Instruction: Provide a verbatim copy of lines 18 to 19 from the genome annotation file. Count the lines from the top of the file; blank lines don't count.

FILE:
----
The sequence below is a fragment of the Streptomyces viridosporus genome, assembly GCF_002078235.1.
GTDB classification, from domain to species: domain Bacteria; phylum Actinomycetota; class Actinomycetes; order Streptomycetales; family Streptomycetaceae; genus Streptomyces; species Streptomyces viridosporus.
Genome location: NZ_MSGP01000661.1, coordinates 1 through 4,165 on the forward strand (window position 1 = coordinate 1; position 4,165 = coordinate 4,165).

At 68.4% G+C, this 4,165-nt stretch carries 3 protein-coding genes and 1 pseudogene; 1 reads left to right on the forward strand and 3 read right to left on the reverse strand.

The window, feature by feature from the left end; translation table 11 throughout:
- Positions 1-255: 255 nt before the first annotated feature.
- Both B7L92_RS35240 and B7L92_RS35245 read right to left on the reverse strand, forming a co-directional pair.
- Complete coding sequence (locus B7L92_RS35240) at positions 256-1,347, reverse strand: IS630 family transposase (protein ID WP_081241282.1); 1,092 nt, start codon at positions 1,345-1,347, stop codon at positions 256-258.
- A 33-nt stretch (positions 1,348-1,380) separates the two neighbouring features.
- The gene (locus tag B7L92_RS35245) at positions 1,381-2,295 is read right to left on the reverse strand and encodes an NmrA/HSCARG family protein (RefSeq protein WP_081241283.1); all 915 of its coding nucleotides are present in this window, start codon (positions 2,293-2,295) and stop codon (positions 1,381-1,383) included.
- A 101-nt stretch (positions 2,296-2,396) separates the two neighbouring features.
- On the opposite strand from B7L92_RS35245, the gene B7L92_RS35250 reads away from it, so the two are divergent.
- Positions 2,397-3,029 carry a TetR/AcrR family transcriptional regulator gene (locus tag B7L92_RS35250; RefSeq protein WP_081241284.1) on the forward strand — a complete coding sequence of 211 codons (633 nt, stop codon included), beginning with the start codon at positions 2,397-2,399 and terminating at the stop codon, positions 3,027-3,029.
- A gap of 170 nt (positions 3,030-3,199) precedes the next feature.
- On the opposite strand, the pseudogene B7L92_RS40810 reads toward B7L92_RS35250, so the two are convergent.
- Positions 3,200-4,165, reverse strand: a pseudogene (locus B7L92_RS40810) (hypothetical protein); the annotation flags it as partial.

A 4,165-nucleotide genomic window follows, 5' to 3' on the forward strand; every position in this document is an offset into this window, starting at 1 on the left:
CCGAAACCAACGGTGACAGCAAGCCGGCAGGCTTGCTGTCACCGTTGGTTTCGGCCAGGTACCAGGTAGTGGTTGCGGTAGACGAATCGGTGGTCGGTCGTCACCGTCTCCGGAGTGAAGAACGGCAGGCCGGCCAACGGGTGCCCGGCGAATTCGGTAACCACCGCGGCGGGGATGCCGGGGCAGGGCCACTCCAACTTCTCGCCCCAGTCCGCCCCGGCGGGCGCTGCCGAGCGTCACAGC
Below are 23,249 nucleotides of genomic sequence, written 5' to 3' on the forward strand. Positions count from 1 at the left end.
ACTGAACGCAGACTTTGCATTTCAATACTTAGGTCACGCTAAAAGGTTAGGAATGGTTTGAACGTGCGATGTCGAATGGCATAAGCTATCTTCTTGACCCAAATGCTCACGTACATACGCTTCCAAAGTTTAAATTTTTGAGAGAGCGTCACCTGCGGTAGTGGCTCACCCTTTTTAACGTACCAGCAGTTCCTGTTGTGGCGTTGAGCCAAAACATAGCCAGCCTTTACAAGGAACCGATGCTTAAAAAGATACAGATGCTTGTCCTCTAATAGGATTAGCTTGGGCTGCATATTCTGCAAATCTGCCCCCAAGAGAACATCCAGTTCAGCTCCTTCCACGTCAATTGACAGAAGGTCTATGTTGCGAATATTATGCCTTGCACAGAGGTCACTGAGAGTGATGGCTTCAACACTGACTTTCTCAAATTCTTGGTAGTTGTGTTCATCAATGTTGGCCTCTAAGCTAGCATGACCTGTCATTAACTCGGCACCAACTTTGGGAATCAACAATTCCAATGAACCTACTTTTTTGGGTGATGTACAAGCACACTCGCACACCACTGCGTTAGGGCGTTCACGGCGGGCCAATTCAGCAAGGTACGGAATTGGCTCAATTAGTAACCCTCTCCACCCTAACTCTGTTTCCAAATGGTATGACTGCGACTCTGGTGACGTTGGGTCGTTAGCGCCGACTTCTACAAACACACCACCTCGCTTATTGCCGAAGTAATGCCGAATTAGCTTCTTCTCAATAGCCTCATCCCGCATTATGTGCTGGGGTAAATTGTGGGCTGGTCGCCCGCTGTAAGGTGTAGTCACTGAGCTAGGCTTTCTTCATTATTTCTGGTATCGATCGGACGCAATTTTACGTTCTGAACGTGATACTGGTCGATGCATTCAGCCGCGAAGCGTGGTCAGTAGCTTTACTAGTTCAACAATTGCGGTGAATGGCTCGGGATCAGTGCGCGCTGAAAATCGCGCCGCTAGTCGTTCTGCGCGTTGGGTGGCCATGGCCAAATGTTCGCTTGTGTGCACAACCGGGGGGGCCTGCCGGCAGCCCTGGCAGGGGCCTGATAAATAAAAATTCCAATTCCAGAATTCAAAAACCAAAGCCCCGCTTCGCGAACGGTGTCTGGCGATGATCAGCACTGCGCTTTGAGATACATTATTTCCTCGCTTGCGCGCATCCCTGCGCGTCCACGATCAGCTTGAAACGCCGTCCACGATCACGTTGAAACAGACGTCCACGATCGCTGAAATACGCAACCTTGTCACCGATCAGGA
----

CCGAAACCAACGGTGACAGCAAGCCGGCAGGCTTGCTGTCACCGTTGGTTTCGGCCAGGTACCAGGTAGTGGTTGCGGTAGACGAATCGGTGGTCGGTCGTCACCGTCTCCGGAGTGAAGAACGGCAGGCCGGCCAACGGGTGCCCGGCGAATTCGGTAACCACCGCGGCGGGGATGCCGGGGCAGGGCCACTCCAACTTCTCGCCCCAGTCCGCCCCGGCGGGCGCTGCCGAGCGTCACAGC
Below are 23,249 nucleotides of genomic sequence, written 5' to 3' on the forward strand. Positions count from 1 at the left end.